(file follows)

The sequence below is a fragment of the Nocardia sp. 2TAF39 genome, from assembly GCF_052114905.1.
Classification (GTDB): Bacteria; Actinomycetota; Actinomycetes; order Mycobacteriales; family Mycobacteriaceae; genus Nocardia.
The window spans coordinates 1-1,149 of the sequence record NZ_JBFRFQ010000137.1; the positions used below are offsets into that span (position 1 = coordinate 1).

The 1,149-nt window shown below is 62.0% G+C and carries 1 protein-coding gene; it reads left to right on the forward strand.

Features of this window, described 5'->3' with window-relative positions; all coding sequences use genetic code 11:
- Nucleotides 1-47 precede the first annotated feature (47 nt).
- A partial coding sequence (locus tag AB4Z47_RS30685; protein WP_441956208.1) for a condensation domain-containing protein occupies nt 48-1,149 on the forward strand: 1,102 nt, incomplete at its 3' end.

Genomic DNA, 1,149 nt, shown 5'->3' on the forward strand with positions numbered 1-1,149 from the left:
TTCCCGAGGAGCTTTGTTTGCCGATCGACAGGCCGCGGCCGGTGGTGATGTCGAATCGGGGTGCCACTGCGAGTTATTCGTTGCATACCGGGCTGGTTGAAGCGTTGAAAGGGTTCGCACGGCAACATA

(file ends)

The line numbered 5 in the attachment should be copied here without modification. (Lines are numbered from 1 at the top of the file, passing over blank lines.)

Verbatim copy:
Features of this window, described 5'->3' with window-relative positions; all coding sequences use genetic code 11: